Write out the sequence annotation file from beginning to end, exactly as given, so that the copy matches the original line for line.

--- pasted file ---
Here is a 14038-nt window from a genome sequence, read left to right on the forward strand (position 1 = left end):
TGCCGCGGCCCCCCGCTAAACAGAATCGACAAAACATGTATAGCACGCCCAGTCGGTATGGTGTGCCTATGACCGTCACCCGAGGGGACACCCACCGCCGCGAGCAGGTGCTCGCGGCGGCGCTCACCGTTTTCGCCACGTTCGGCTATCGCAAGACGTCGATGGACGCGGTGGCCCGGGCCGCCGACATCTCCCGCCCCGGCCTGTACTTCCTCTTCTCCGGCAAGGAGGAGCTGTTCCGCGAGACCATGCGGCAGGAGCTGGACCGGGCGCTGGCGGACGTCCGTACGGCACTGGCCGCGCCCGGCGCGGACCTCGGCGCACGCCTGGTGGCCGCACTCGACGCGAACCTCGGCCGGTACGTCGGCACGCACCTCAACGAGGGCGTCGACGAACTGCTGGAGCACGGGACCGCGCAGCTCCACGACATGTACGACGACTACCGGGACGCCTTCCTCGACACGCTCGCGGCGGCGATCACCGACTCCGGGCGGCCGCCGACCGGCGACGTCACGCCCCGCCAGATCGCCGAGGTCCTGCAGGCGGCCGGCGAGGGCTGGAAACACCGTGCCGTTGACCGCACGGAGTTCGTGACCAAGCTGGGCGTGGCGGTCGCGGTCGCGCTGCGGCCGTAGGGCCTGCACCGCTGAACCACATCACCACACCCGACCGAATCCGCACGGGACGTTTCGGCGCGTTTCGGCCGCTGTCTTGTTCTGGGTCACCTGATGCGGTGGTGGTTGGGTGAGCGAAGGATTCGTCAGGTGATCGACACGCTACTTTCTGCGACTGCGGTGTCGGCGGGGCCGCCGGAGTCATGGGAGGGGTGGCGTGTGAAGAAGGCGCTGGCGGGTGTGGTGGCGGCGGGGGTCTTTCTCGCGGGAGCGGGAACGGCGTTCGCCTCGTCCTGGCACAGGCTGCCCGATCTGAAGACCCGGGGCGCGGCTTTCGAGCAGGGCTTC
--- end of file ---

Here is a 14038-nt window from a genome sequence, read left to right on the forward strand (position 1 = left end):
TGCCGCGGCCCCCCGCTAAACAGAATCGACAAAACATGTATAGCACGCCCAGTCGGTATGGTGTGCCTATGACCGTCACCCGAGGGGACACCCACCGCCGCGAGCAGGTGCTCGCGGCGGCGCTCACCGTTTTCGCCACGTTCGGCTATCGCAAGACGTCGATGGACGCGGTGGCCCGGGCCGCCGACATCTCCCGCCCCGGCCTGTACTTCCTCTTCTCCGGCAAGGAGGAGCTGTTCCGCGAGACCATGCGGCAGGAGCTGGACCGGGCGCTGGCGGACGTCCGTACGGCACTGGCCGCGCCCGGCGCGGACCTCGGCGCACGCCTGGTGGCCGCACTCGACGCGAACCTCGGCCGGTACGTCGGCACGCACCTCAACGAGGGCGTCGACGAACTGCTGGAGCACGGGACCGCGCAGCTCCACGACATGTACGACGACTACCGGGACGCCTTCCTCGACACGCTCGCGGCGGCGATCACCGACTCCGGGCGGCCGCCGACCGGCGACGTCACGCCCCGCCAGATCGCCGAGGTCCTGCAGGCGGCCGGCGAGGGCTGGAAACACCGTGCCGTTGACCGCACGGAGTTCGTGACCAAGCTGGGCGTGGCGGTCGCGGTCGCGCTGCGGCCGTAGGGCCTGCACCGCTGAACCACATCACCACACCCGACCGAATCCGCACGGGACGTTTCGGCGCGTTTCGGCCGCTGTCTTGTTCTGGGTCACCTGATGCGGTGGTGGTTGGGTGAGCGAAGGATTCGTCAGGTGATCGACACGCTACTTTCTGCGACTGCGGTGTCGGCGGGGCCGCCGGAGTCATGGGAGGGGTGGCGTGTGAAGAAGGCGCTGGCGGGTGTGGTGGCGGCGGGGGTCTTTCTCGCGGGAGCGGGAACGGCGTTCGCCTCGTCCTGGCACAGGCTGCCCGATCTGAAGACCCGGGGCGCGGCTTTCGAGCAGGGCTTC